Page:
Preventing Fraud

The credit union takes protecting members against fraud and fraud prevention very seriously. KCCU regularly publishes articles in the Common Bond to alert members on different types of fraud and the latest scams.

Phishing - Phishing is a fraudulent attempt to capture your personal information to permit the criminal(s) to access your funds. Usually an e-mail sent to you by a company, bank, internet service provider (or so it appears) asking you to input financial information like a Personal Identification Number (PIN). Do not reply. Just ignore it and delete the e-mail. KCCU and banks will never cancel your account and ask you to set it up again. Any requests that come by e-mail asking you to give out personal information are likely an attempt to capture the information you give and defraud you. If they are making excuses and apologizing for the inconvenience chances are it is phishing.

Identity Theft - Protect your identity. Never share personal information. This is when someone uses your personal information without your knowledge or consent. Watch for clues. One clue could be a bill that has stopped coming (for example a fraudster can redirect bills to their address and assume your identity and apply for credit). This can go as far as loans and mortgages. Check your statements regularly and be vigilant.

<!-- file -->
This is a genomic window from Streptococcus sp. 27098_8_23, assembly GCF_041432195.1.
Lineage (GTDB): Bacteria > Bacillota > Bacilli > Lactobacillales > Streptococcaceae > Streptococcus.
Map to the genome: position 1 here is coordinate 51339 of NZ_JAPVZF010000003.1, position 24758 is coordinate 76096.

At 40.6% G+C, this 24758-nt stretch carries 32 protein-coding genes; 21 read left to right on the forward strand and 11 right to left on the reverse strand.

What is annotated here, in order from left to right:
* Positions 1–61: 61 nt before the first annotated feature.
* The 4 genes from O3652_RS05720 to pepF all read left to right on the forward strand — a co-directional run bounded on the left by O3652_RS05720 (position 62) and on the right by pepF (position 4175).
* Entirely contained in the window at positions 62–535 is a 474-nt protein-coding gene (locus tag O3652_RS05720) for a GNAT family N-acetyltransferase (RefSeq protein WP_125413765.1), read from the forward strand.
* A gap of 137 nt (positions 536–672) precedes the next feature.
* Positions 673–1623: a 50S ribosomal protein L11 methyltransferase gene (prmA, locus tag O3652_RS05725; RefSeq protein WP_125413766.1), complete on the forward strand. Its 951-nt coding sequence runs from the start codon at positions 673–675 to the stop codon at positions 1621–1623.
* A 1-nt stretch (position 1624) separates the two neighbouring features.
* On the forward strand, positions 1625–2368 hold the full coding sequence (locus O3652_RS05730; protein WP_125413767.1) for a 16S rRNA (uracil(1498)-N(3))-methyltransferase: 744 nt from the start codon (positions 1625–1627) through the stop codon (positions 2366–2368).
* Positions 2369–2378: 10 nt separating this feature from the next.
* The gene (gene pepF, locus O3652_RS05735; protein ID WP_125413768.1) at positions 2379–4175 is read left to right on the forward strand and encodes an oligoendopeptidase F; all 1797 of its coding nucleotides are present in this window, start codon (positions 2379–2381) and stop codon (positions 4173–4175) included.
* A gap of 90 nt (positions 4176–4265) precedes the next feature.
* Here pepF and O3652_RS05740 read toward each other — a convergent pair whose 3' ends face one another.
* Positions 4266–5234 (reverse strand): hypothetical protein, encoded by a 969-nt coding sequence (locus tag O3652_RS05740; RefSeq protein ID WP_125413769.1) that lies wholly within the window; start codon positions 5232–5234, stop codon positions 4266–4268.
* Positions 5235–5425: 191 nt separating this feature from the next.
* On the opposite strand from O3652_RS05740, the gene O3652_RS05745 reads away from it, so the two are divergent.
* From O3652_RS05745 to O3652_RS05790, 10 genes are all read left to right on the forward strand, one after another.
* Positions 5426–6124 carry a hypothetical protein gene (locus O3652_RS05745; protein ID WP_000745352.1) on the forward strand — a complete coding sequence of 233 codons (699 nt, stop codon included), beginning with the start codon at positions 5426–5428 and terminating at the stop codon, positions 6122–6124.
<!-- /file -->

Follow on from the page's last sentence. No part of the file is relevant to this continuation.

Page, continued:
Protect your credit and debit cards - Make sure you know where your debit and credit cards are at all times. Never keep your PIN number near the cards and avoid writing them down if you can. Card fraud occurs when a person uses your card without your knowledge or consent.

Protect you PINs Cover your fingers with the other hand when keying in a PIN, fraudsters can use small cameras and magstrip machines to get the card number and your PIN. Avoid writing your PIN number down, saying it our loud and never lend your card to anyone.

Telemarketing Scams If it sounds too good to be true, rest assured it is. Criminals will attempt to deceive you with phony offers. Do not take the bait. Whether it's driveway paving, trips, shopping sprees. Look up the company in the phone book, check the Better Business Bureau, ask friends, call the police or someone you trust. Protect yourself by being cautious at all times.

Additional Resources:

Fraud Prevention Month - Competition Bureau of Canada
The Little Black Book of Scams - Competition Bureau of Canada